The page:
“Who Can Replace a Man?” — This is the second time I’ve read this story. Besides the delightful dialogue between the robots and the memorable end scene where the robots, who have been talking a good game of being independent of man, of destroying all opposition, immediately kowtow to the first, pathetic man they see, I’ve always suspected that Aldiss was trying to make some deeper point. I still don’t know what it is, though. Perhaps the story is some commentary on Isaac Asimov’s robot stories. The nature of the commentary, I’m unsure of, though, unless it’s that the First Law of Robotics has to be obeyed no matter what. Aldiss could be using his robots as an allegory for human hierarchies and castes with the robots constantly comparing who has the highest class brain. This time around the thought occurred to me that this story, with the pen-propeller as sort of a revolutionary ideologue, war breaking out between various robot groups, and a sort of callous attitude towards fallen comrades, was Aldiss’ robotic variation on George Orwell’s Animal Farm. On the other hand, it could simply be what it seems: a bunch of intelligent and semi-intelligent tools finding out that, whatever their urgings for freedom, they still must answer to the toolmaker.
“Man on Bridge” — C. M. Kornbluth’s “The Marching Morons“, with its future of overpopulation and division between the elite and the vast lumpenproletariat, might have been the inspiration for this story. However, this story is different in tone and plot. Anti-intellectualism (this story, from 1964, is late example of a theme that seemed to have mainly been explored in the 1950s) has created a future where the cerebrals, stereotypically said to be unfeeling and having a compulsive need to debate and chatter, have to wear clothes with a “C” on them and have been rounded up and put in camps. Efforts have been taken to create a static utopia where all have equal intelligence. Not too surprisingly, this world isn’t working too well, and an experiment to breed a new man has been undertaken. The not-so-subtly named Adam X has had part of his brain removed to become a “purely cerebral man”. The project is a cooperation between the camp commandant, Grabowicz, a cold intellectual who wants to replace a humanity he regards as obsolete with a new clique, and the protagonist, Winther, who has reservations about the whole thing. The proles want some reliable help to maintain civilization. Adam X is the potential bridge to a new sort of human and human society. Winther tries to end the project, keep Adam out of the hands of the government, but the story implies he fails. It’s not a great story but still worth reading.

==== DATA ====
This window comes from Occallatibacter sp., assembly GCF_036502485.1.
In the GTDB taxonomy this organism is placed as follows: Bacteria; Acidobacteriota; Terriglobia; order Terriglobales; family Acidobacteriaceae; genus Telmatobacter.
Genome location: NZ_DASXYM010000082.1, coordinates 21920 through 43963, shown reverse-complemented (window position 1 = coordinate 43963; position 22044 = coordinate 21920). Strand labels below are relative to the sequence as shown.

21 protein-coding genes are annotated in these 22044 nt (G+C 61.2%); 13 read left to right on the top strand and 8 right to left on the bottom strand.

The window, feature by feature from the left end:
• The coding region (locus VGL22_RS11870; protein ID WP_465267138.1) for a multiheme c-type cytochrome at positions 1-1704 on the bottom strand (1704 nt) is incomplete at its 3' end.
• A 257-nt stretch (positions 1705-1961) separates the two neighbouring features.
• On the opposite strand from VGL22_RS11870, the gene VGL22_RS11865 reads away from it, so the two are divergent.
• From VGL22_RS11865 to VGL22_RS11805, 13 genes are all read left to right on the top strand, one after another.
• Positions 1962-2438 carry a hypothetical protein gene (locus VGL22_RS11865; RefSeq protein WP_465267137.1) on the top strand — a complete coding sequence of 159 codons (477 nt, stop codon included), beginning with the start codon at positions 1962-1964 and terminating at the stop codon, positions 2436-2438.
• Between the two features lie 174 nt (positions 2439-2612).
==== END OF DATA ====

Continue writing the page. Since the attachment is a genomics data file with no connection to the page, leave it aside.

“The Girl and the Robot with Flowers” — This is one of those relatively rare stories that isn’t sf but is designed to be read in a sf context rather like Pamela Zoline’s famous “The Heat Death of the Universe”. This realistic tale might be autobiographical. I did check and the writer’s wife here is called Marion. Aldiss’ longtime wife was named Margaret. It does mention a lot of sf personalities. The sf writer, contemplating a robot story, talks it over with his wife. He feels that Harry Harrison’s War with the Robots collection and Poul Anderson’s “Epilogue” (a story I’m not familiar with) have already covered the ground covered by his story. Frederik Pohl and Michael Moorcock are mentioned in their editorial capacities. The story is about not only sf people, but the process of writing it, what makes a good story. The writer (the story is narrated in the first person) feels that cribbing from other stories is only acceptable if the writer can believe in his tale, inject some feeling into it, which he can’t with the story he talks over with his wife. The writer also makes the point that the wonders of the real world, a beautiful wife, a nice afternoon, and a “fridge with a mind of its own” are not that far removed from the wonders of sf as epitomized by his story with a robot girl on a distant world. The writer regards sf as a “product of man’s divided and warring nature”. A part of him, the unhappy part, wants to write a cold story of robot menace, but the content part doesn’t want to. At story’s end, the writer’s wife urges him to pile everything together, his life and fictional ideas, and the story shows the author doing just that.
“The Saliva Tree” I’ve covered elsewhere.